However, as the Federal Reserve increased interest rates to battle inflation, interest rates across the debt market rose. With bond yields more than doubling in the past two years, the cost differential between increasing equity capitalization and reducing debt financing is shrinking. Along with the Tax Cuts and Jobs Act, which lowered federal corporate tax rates from 35 percent to 21 percent, this further decreased the difference between equity and debt financing. These factors have reduced the cost of improving the financial health of utilities. By shoring up the balance sheets of utilities, regulators also open the opportunity to lower returns on equity. Regulators can make utilities more resilient to adverse external events by reducing leverage.
Many high-carbon resources like coal plants are closer to city centers than their renewable counterparts. More importantly, those resources have existing built electric infrastructure in transmission systems. Planning for the future not only requires retiring the high-carbon resources but also decisions about how to reuse those sites. By installing standalone energy storage solutions at these sites, utilities can lower the overall cost of the electrical grid. The Inflation Reduction Act makes this option more attractive since investment tax credits now extend to standalone energy storage solutions. Rather than installing energy storage at the renewables’ site and upgrading transmission lines to handle the increased throughput, renewable energy can be stored closer to load centers and provide power during evening peak demand. Reusing existing infrastructure to its highest and best use will help reduce customer costs.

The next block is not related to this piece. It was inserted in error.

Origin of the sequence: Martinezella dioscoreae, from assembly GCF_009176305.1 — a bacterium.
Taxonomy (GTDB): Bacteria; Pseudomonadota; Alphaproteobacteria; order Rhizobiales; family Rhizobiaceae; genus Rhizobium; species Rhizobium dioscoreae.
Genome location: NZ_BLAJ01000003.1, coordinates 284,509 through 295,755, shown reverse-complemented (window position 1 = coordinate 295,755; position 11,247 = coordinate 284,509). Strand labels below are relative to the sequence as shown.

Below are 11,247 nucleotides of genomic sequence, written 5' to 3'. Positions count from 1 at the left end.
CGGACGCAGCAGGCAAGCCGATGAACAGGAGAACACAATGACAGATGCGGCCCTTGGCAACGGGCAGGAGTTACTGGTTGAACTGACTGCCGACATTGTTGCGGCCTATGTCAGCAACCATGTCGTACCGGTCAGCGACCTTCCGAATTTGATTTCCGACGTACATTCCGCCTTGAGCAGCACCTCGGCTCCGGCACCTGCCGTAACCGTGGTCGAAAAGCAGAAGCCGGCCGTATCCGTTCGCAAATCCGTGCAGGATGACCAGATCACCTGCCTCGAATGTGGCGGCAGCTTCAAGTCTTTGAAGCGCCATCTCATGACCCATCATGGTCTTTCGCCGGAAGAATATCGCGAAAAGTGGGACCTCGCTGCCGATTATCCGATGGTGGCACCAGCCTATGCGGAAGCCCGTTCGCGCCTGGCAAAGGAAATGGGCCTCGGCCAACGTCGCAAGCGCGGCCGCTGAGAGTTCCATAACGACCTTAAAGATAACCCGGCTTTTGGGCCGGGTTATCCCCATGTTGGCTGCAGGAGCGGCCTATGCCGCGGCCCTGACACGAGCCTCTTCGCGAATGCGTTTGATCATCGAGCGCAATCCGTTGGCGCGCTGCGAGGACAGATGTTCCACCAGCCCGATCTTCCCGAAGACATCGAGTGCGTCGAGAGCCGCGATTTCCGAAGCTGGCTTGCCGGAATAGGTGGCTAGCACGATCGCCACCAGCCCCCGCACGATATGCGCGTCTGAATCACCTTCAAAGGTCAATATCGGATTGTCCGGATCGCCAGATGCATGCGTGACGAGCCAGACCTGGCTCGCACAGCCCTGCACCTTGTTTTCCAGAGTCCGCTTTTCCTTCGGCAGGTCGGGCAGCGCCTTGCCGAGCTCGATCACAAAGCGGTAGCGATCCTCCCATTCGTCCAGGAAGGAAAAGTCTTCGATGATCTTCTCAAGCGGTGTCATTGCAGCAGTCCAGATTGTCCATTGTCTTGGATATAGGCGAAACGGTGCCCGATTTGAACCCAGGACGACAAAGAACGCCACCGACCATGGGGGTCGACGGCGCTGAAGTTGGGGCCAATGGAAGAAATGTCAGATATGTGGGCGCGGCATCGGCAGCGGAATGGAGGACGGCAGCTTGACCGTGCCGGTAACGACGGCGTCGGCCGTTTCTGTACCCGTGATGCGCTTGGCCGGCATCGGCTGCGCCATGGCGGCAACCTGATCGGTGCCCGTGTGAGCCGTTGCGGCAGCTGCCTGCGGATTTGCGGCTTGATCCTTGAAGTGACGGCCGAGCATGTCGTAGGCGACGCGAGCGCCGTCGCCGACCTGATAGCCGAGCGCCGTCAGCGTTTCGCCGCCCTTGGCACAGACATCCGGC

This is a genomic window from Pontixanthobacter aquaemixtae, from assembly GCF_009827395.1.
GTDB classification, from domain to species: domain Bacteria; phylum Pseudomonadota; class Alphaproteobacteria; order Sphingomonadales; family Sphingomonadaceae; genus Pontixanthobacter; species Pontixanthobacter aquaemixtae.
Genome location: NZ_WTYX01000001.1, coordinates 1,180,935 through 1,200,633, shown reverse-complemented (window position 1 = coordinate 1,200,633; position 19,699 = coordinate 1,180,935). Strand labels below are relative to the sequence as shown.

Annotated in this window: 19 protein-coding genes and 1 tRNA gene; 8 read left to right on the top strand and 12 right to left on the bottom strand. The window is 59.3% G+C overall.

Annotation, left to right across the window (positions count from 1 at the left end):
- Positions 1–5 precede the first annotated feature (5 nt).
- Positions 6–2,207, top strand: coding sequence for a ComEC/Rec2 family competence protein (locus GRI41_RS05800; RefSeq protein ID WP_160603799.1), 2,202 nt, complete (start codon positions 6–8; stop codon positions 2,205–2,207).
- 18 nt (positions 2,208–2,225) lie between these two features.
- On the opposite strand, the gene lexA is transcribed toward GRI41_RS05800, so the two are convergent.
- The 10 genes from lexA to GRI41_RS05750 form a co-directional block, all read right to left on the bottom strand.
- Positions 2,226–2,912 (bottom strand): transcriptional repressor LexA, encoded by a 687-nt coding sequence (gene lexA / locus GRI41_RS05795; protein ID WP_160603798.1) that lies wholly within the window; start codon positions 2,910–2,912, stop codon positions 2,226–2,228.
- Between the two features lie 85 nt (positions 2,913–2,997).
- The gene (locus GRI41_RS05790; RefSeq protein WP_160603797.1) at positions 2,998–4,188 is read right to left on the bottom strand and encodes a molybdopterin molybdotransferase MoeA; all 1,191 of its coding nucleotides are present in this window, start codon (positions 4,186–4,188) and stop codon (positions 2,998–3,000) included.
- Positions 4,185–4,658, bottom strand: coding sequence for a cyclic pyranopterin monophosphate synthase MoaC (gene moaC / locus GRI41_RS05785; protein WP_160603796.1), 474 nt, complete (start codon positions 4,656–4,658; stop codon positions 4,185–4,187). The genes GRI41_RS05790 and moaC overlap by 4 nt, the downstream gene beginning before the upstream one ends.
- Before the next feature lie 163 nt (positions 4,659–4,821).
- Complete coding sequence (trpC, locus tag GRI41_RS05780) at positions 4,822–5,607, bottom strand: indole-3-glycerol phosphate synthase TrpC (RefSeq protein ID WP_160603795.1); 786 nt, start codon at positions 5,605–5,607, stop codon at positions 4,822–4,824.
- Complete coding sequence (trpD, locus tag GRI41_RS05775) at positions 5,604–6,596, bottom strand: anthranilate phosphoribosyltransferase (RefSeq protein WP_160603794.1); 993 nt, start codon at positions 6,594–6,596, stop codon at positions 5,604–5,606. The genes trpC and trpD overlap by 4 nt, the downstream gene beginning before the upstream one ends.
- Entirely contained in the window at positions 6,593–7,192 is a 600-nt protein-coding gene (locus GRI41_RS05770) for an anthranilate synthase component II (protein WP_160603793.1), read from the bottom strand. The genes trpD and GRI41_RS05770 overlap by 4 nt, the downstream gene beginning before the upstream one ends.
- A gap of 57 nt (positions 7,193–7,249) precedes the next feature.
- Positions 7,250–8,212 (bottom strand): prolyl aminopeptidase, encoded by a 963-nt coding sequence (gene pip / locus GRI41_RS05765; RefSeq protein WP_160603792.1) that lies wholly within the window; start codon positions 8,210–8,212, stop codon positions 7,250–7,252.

New technologies in the energy sector are also changing the fundamental relationship between utility and customer. Households and businesses can now send power back to the grid through distributed generation like rooftop solar or shift their demand to batteries. These novel resources can help utilities avoid costly upgrades, particularly when future demand is uncertain. Promoting and leveraging energy markets and novel resources can defer utility system upgrades until demand materializes. This lowers the risk of overbuilding assets and raising long-term customer rates in lieu of short-term increased costs. Consequently, a nimbler planning process can allow customers to participate in the solution.
Financially healthy utilities will be critical to meeting climate goals. Fossil fuels are cheaper than electricity, but electric end uses are significantly more efficient than their fossil fuel counterparts. Heat pumps are three times more efficient than gas furnaces. Electric vehicles are more than twice as efficient as their gas counterparts. Heat pump water heaters are 50 percent more efficient than their natural gas peers. Despite these significant differences, the transition to decarbonize the grid and to electrify end uses to reduce emissions will be challenging, and customer bills may increase in the short term through the transition. Regulators can help to keep utilities financially healthy and make a smoother energy transition possible.
Ismael Arciniegas Rueda is a senior economist at the nonprofit, nonpartisan RAND Corporation and a professor of public policy at the Pardee RAND Graduate School.
Brian Wong is a Ph.D. student at the Pardee RAND Graduate School and an assistant policy researcher at RAND.